Canada is caribou country

April 28, 2014

It has been 4 months since the release of CPAWS’ report on provincial efforts to recover Canada’s threatened Woodland Caribou populations. Manitoba was praised for strong commitments they planned to incorporate into their recovery strategy. We have worked directly with the province on developing the strategy and we understand that it will be released very soon.  We anticipate that it will be the best strategy for caribou recovery in Canada.

“Canada is caribou country”
by Kate Harris

Photo: Pierre Maheu

Not far from the northern frontier of British Columbia, the place I call home, is the small community of Carcross, its name derived from “caribou crossing.” Less than a century ago, locals observed thousands of caribou migrating across a natural land bridge between two Yukon lakes. Across Canada, caribou formerly populated more than half the country’s tundra and boreal forest habitat, meaning these elegant, velvet-antlered ungulates were once as fitting a national symbol as the beaver. Unquestionably, Canada was caribou country.

Not anymore. The Carcross herd was decimated during the 19th century Klondike Gold Rush, with only about 450 remaining today. Caribou herds nationwide––particularly the boreal woodland caribou––have suffered catastrophic declines due to human causes, namely habitat fragmentation from industrial development. Today scientists estimate that only 30% of Canada’s boreal woodland caribou populations are self-sustaining. The future for caribou seems bleak.

But at least one province, Manitoba, seems to be determined to stop the boreal woodland caribou’s slide toward extinction.

The Manitoba government will soon release their Provincial Caribou Recovery Strategy, a plan to protect the status of woodland caribou based on rigorous science and indigenous traditional knowledge. In the Strategy, Manitoba is expected to commit to ensuring that at least 65% of caribou habitat within provincial caribou management units remains free from disturbance.

Expected to include a key objective of conserving large, intact caribou habitats, this strategy will prove key to the caribou’s survival, and Manitoba will take pride in setting the national precedent for the conservation of this species. We can only hope other provinces and territories follow its lead, particularly British Columbia.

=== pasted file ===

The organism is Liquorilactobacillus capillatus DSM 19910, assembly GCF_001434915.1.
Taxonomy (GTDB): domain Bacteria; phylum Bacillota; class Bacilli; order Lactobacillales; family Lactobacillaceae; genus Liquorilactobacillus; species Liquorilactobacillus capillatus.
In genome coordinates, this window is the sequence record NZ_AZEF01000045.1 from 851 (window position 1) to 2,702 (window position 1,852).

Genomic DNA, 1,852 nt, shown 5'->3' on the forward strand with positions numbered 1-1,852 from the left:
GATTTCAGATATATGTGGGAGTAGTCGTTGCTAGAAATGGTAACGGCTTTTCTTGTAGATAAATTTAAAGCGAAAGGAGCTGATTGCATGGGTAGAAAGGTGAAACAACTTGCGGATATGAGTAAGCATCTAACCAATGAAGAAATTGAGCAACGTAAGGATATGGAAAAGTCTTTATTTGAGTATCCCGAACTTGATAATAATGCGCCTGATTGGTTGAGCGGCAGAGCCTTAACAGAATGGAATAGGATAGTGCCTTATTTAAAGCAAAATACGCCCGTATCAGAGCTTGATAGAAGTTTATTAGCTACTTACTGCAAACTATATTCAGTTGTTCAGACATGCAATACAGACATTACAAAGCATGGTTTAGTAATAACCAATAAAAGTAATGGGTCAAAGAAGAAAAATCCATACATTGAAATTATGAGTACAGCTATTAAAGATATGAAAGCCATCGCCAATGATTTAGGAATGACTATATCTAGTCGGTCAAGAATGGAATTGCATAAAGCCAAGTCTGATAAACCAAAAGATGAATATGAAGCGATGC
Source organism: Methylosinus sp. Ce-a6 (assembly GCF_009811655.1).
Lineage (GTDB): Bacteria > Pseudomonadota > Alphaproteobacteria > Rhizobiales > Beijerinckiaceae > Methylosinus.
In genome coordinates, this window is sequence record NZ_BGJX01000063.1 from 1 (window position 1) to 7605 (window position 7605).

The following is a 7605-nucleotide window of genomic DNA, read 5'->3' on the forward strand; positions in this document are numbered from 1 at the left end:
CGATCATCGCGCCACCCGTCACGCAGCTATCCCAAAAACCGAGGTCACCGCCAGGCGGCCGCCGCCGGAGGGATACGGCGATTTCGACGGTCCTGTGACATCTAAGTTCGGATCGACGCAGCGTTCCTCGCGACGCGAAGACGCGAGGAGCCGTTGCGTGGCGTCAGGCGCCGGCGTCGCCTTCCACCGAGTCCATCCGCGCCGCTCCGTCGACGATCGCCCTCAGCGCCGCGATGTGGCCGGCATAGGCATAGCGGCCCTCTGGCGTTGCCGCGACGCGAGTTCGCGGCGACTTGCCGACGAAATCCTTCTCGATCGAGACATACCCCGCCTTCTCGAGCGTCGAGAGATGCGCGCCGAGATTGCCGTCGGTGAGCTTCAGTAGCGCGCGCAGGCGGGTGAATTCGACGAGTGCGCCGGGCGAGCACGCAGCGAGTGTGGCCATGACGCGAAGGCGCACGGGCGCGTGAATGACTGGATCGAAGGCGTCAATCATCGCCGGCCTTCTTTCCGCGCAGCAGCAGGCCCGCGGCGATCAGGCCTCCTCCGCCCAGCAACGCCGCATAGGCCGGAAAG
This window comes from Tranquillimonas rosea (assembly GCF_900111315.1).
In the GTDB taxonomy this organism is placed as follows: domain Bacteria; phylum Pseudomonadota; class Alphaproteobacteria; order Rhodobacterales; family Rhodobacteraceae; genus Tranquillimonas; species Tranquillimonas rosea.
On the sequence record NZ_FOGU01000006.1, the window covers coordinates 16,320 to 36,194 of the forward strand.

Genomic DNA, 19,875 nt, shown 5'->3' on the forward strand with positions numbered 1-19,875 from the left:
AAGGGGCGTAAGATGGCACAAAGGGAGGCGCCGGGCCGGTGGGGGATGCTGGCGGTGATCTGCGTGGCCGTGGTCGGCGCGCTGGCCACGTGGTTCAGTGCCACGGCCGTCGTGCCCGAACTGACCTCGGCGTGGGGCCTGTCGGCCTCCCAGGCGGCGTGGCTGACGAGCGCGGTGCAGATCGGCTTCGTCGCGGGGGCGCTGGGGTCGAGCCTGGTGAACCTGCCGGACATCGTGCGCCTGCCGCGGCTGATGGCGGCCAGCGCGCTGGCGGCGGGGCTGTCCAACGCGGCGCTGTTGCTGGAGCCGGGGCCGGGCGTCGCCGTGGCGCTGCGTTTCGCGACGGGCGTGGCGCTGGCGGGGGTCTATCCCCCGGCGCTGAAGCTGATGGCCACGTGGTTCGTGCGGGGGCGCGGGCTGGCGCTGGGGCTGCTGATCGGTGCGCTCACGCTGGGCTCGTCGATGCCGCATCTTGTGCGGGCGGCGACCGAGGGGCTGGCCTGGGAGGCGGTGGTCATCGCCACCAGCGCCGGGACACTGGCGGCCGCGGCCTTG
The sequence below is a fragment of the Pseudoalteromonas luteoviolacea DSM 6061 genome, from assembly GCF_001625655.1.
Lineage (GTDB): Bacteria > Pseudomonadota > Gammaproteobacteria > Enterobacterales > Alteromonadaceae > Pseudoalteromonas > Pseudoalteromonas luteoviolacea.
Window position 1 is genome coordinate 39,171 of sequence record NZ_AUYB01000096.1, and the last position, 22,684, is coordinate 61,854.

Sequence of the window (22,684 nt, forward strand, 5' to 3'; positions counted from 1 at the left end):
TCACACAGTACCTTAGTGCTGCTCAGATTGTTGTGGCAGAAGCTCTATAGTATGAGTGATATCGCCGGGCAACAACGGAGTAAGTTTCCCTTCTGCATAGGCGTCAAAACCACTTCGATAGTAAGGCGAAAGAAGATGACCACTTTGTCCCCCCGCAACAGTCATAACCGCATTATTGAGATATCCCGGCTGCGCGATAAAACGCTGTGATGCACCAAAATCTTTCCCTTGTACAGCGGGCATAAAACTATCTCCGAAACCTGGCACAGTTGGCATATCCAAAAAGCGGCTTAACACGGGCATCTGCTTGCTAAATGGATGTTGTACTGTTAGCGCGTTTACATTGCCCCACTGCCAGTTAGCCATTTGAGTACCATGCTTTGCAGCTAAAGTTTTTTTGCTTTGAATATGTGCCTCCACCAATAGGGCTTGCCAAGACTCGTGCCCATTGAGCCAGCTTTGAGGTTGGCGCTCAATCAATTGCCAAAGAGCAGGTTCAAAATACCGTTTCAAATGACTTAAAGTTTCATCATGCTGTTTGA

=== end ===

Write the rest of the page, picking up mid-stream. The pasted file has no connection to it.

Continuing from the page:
In a recent “report card” issued by CPAWS and the David Suzuki Foundation, which assessed provincial and territorial efforts to conserve Canada’s declining caribou populations, British Columbia earned an embarrassingly low grade for a province that prides itself on being “super, natural,” as its tourism tagline claims. To blame for the poor showing is BC’s own version of a provincial caribou recovery strategy––the Implementation Plan for the Ongoing Management of Boreal Caribou in British Columbia, or BCIP, released in 2012.

The report card describes the BCIP as “inadequate,” noting that the province appears resigned to accepting the continued decline of caribou throughout their ranges, rather than determined to maintain or enhance self-sustaining populations. BC’s woodland caribou are concentrated in the northeastern part of the province, a region under severe pressure from the oil and gas industry, and the government appears to be unwilling to restrict this industry in order to protect Canada’s most charismatic ungulate.

On behalf of the boreal woodland caribou: it looks promising, Manitoba. I hope you set the bar for other provinces and territories. As for British Columbia, it’s time to get serious about protecting this species, for Canada was once and should again be caribou country.

Kate Harris is a writer with a grudge against borders and a knack for getting lost. Named one of Canada’s top ten adventurers by Explore magazine, and winner of the Ellen Meloy Desert Writers Award, her essays, articles, poetry, and photography have featured or are pending in publications like The Walrus, Sierra, Orion, and The Georgia Review, and cited in Best American Essays. She lives off-grid in a log cabin in Atlin, BC. Her website is

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